Wednesday, January 6, 2010

Hooch City

Fact: One of the nice things about blogging is that the 'puter is very close to Queen Malina's hive (as the bee flies - there is a wall between us) and when the window is open the sweet scent of ripening honey wafts past me into the house.

Fact: I am not sure there is a lovelier smell.

Unless of course we include the yummi smell of wildly fermenting honey and plum wine......




Technically this recipe is a T'ej which is Ethiopian for ....honey wine. There are lots of kinds of T'ej and apparently one kind is called "Saba T'ej" in reference to the Queen of Sheeba (Saba) who apparently shared a cuppla bottles with that old fox King Solomon once a long time ago.

Anyhoo, I really like the word "Saba" and have decided that my honey and plum wine will be called "Saba".

Fact: Even at 4 days old, Saba is DELICIOUS! The sweetness is being replaced by a nice tangy fizz which I like very much.

This whole Saba adventure is so much fun that I invested in a larger fermenting bucket and made another batch. Meet Honey and Plum Saba - Batch #2




Fact: you meet some nice people picking overhanging laneway plums just post dawn.


For more information about wild fermentation see here" Wild Fermentation

7 comments:

Laura said...

You are doing two things I would love to try someday, raising bees and making wine. I think your Saba sounds wonderful.

The Duck Herder said...

Hi Laura Thanks for visiting. Check out the "backwards Beekeeping" people - they are doing some wonderful stuff about helping folks get into simple, natural, organic bee keeping. And they are your country folk! They have some really good little youtube clips and videos on their website.

Amd this wine gig is too much fun - all you need is a bucket!

cheers
Duckie

alysonhill said...

I think we might need to get our heads together and write a list of wild foods for gathering...all the plums on roadside in Murrum have got about three more weeks to go and I'm so impatient! Love the name of your wine, especially when your name is parked in front of it! We are bottling ginger beer tonight, into recycled soft drink bottles so we don't have any explosions, fingers crossed...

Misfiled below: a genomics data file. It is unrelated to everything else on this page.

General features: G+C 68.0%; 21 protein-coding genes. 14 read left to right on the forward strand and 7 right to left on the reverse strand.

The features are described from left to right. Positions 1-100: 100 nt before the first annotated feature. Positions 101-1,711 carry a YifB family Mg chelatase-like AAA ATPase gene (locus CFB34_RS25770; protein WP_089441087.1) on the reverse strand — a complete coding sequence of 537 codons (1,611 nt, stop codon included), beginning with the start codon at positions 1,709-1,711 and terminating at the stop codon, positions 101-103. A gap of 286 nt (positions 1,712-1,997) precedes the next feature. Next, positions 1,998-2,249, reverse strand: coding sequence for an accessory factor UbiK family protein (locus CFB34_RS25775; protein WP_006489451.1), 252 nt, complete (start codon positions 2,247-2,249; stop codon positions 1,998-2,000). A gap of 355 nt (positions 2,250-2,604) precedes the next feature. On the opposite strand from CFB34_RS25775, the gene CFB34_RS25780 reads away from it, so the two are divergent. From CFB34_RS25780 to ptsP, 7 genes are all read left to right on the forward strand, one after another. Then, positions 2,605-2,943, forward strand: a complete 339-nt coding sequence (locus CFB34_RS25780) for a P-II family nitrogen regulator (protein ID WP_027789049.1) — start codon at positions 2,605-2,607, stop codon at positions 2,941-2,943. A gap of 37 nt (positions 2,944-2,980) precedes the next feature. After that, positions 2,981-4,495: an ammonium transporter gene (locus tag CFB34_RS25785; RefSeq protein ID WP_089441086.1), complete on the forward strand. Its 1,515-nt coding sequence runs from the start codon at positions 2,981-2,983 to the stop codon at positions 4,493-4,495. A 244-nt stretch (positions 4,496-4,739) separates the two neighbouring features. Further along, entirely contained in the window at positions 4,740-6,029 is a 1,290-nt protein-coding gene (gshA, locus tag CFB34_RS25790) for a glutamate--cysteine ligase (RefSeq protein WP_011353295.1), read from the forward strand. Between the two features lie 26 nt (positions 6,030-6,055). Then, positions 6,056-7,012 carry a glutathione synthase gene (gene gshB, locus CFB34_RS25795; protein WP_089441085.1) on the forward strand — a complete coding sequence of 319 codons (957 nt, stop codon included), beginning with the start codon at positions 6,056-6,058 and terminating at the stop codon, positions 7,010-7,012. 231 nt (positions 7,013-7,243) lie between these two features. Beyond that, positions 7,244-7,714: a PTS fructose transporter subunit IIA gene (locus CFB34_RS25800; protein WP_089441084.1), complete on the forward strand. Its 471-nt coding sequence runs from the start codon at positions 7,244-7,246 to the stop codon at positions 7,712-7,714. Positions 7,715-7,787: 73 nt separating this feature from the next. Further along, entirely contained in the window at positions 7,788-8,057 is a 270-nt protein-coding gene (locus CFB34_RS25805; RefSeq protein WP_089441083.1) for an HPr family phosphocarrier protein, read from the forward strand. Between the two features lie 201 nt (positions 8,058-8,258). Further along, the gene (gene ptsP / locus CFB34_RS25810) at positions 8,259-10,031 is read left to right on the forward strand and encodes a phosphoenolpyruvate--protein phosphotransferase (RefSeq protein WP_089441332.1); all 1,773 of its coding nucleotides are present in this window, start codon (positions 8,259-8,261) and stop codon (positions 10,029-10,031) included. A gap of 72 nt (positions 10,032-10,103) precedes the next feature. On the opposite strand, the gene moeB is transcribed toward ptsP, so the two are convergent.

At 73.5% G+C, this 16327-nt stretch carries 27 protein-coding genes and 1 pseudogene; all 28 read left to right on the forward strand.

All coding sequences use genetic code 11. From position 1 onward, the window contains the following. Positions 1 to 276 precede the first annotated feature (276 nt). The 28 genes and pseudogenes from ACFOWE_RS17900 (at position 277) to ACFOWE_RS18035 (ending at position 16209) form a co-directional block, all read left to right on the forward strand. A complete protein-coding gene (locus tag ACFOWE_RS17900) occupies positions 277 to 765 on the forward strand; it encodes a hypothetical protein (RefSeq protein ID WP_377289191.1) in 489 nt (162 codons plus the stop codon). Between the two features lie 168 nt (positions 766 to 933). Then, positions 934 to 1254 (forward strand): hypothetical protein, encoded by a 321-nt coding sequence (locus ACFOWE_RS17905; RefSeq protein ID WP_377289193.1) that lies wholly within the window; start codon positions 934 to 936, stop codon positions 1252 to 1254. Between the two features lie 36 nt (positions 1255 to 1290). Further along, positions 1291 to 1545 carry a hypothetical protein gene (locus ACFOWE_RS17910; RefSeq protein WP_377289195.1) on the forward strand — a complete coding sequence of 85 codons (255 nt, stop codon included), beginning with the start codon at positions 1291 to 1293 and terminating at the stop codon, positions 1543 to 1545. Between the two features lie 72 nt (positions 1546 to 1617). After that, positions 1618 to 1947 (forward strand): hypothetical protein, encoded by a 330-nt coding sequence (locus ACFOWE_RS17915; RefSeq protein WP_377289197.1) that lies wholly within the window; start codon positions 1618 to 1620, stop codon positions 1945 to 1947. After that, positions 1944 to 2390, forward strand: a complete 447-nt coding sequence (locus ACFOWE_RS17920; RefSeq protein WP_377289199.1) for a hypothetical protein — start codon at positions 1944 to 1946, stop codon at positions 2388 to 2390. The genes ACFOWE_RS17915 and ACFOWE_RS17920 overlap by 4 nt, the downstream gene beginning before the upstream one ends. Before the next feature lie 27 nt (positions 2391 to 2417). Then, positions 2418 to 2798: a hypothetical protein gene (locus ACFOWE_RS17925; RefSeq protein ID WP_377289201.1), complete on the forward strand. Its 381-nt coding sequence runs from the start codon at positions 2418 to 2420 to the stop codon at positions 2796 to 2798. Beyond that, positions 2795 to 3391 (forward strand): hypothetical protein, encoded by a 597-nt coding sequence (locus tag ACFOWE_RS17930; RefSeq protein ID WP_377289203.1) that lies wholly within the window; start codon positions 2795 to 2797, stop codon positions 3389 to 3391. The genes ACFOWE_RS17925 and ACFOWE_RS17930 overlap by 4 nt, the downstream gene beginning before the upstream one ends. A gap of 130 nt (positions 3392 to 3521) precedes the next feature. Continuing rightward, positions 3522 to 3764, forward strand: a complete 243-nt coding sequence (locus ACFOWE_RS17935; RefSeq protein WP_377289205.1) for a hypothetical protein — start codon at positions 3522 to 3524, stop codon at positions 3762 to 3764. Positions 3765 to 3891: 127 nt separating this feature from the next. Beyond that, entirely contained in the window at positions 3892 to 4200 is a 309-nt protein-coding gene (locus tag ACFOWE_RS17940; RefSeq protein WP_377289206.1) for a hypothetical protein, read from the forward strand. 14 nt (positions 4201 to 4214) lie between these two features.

The Duck Herder said...

Hi Alyson! Happy 2010. I reckon it would be quite a list! Mr BVVF suggested doing the same thing but using google earth. A secret treasure map. The rain we had over Christmas should be almost enough to keep the "long paddock" fruit coming along nicely. There are some splendiferous canning peaches on the road between Young and Grenfell that should be ready next time I go to Condobolin......

good luck with the plums!

And I hope that the ginger beer bottling went well.

cheers
duckie xxx

Von said...

Honey and plum wine!!Delicious!!!

Tricia said...

That Saba looks and sounds lovely! I'll definately give that a go one day. Off to check out your suggested 'Backwards Beekeeping'. Thanks :-)

LS said...

Thanks for posting this (and the links to other bee resources), it has been great reading about your bee exploits and your wine making.

There is a wild bee hive in a tree on the path that I walk each day. On hot days it is not unusual to smell the scent of honey drifting from it. It's quite wonderful.

I have been thinking about setting up a hive here at home for some time, but it's not the right time yet. Once it is though, I think that your wine making would be a great use for some of the product. I love honey, but don't use a lot of it, so making wine, or mead would be excellent to prevent it from going to waste.

We get a lot of wild fruit around here too - assuming that there is any rain in October, November, and December. Sadly there has been nothing this year though.

The idea of combining the honey with the fruit is great.

I am about to start brewing beer so will have the necessary fermenter for making wine too.

Thanks for your blog, it's a great read.